ew research by
Dr. Will's is based on
2,000 Brits who were
asked to document
their ketchup eating habits. In another
survey, almost a third of the nation
admitted they were most likely to take
a 'dip' of ketchup from the side of the
plate, this Chambers explains is an act
of conforming, or the sign of a 'well
rounded human being,' with 20% ranked
as 'squirters', neatly squirting ketchup
across the plate. One in 10 admitted to
spreading their tomato sauce with a knife.
Devilish diners were in the minority
with just 5% confessing to 'robbing'
sauce from another's plate to avoid
contamination on their own - according
to Chambers we put up with these people
because they are fun to be around. And
there's a name for those who opt out of
ketchup - the avoiders. Speaking about
this group, Dr William Breakey, founder of
Dr. Will's, said, "We find a lot of people
avoid condiments because they have
concerns around the health implications
of covering their food in ketchup, though
our sauces have no added sugar."
Dr. Will's then teamed up with
psychologist and wellbeing consultant
Lee Chambers to further define what your
ketchup habits say about you.
Dipper (on the side): The dipper is
the most popular of condiment behaviours
and suggests a character who likely to
conform to societies norms. A dipper is
unlikely to take spontaneous risks and is
a calming influence on other individuals.
In life, they are not overly excitable but are
happy and well-rounded human beings.
WHAT'S UP, KETCHUP?
What you do with your ketchup says something about you, says psychologist
Lee Chambers, separating the 'squirters' from the 'dippers'.
Squirter (all over neatly): The
squirter is a thoughtful individual,
likely to be empathetic and more
optimistic about the world. They
are often the quiet one in the room
and the most likely to put others
needs first. They are likely to be in
professions that help other people,
and they like to keep things simple.
evenly): The spreader is a
methodical character, with an eye
for detail and a need for uniformity.
They like solving problems and
usually excel in technical roles.
While they may not be the most
social individuals, they are likely
to have a clear goal of where they
are going in life and are likely to be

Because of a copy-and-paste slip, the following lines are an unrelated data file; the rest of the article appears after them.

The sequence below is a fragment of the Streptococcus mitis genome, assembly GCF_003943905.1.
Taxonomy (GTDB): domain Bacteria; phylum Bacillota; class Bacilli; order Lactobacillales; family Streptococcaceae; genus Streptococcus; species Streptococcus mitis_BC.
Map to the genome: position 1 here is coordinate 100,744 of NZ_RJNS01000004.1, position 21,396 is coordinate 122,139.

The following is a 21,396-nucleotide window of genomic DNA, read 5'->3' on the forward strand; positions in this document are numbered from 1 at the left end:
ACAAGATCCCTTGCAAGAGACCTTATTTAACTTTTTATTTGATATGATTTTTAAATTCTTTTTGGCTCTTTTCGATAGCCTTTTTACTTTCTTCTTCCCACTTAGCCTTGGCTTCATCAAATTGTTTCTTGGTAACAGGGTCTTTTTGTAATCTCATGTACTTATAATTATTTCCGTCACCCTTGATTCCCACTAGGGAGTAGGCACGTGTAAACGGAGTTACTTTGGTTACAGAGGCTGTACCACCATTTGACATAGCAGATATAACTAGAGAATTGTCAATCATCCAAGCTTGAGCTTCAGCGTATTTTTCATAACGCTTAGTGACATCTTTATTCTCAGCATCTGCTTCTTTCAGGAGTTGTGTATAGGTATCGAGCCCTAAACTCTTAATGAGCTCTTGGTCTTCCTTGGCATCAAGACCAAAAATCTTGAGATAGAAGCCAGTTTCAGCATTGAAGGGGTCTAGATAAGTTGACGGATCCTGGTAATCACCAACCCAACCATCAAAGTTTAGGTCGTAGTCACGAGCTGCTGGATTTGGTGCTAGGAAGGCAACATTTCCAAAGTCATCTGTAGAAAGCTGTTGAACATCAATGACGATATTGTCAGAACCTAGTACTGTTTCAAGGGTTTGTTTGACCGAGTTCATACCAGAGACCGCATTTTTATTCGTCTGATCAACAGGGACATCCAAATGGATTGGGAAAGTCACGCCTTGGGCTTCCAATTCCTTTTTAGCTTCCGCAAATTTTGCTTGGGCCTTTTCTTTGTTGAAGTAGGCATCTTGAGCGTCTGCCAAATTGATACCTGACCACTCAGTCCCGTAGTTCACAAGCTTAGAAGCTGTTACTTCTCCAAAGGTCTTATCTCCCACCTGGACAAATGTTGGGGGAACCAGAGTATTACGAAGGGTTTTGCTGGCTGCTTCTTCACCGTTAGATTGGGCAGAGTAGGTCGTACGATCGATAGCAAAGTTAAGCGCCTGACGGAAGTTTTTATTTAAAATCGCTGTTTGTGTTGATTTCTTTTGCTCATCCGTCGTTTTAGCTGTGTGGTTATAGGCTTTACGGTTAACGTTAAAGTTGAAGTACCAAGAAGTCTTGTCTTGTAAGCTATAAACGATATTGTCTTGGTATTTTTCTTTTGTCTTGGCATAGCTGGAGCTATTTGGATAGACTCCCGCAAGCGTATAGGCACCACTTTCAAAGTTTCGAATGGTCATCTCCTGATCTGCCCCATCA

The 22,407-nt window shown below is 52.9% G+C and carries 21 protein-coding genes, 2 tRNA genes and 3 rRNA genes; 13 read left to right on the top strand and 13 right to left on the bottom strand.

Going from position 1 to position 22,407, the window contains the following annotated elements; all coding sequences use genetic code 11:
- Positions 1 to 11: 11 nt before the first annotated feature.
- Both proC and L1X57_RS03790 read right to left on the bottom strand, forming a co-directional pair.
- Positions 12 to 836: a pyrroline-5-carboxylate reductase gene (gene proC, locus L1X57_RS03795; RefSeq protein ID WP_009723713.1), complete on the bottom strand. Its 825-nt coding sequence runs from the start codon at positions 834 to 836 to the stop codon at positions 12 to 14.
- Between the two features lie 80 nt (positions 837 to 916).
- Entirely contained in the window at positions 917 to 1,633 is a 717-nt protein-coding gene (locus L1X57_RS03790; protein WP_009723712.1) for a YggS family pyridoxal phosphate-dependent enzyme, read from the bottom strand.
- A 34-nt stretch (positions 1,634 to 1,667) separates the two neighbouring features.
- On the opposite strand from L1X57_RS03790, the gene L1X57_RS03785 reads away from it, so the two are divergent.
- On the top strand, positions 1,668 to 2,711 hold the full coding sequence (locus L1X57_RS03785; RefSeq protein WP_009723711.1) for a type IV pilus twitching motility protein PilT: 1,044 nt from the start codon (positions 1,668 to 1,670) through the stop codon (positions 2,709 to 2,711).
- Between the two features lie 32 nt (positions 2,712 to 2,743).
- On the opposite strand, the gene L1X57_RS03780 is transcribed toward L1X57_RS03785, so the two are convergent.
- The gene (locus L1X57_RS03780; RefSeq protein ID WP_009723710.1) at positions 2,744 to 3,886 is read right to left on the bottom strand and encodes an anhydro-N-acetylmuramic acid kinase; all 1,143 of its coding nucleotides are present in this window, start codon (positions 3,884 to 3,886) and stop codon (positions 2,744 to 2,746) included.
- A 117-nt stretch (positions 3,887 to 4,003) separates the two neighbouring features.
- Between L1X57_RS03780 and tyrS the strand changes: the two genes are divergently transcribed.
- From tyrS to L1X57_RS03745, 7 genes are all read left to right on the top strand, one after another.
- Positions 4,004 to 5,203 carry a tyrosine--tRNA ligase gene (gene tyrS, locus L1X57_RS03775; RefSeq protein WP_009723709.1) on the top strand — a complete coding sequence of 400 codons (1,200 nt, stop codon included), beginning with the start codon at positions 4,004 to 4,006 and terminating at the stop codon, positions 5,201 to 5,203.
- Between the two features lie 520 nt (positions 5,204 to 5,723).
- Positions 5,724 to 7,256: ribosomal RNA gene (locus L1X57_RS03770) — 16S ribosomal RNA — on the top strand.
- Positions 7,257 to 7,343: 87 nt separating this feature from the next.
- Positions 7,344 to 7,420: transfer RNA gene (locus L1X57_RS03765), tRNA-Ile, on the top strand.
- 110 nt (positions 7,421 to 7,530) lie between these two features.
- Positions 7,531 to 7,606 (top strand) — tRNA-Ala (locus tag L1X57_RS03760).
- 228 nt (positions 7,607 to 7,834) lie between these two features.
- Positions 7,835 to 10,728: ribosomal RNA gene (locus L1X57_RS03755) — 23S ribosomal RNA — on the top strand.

Separator (own dish):
The separator understandably prefers
clear boundaries and rules. They are
likely to value order and justice, have
strong individualistic traits. They are
fans of process and design and have a
heightened physical self-awareness.
Splodger (all over mess): While
the splodge may look like they have
applied condiments like an excited child,
this chaos is a precursor to a dynamic
individual, who is likely to take action and
start new things outside of their comfort
zone. They may not always finish or
deliver, but they keep a level head in a
crisis and are highly adaptable.
Robber (steal from another
plate): The robber is the rarest breed
of condiment lover. A robber is always
looking to innovate and doesn't accept
the status quo. With the inner confidence
to encroach on the boundaries of others,
they are agile but lack compassion for
others. They are likely to take risks and
use charisma to soften other individuals.
They may be competitive but are generally
fun to be around.
Avoiders: The indignity! Those
who don't eat ketchup are likely to see
themselves as more sophisticated, have
more chance of seeing every small detail
in life, and are more likely to be in creative
professions. We mustn't forget that some
people have a phobia of tomatoes and
red sauces, and there are many reasons
to not be a ketchup eater.
Dr. Will's is an all-natural family of noadded sugar ketchups and sugar free
mayonnaises. They are available in
Tesco, Waitrose, Ocado and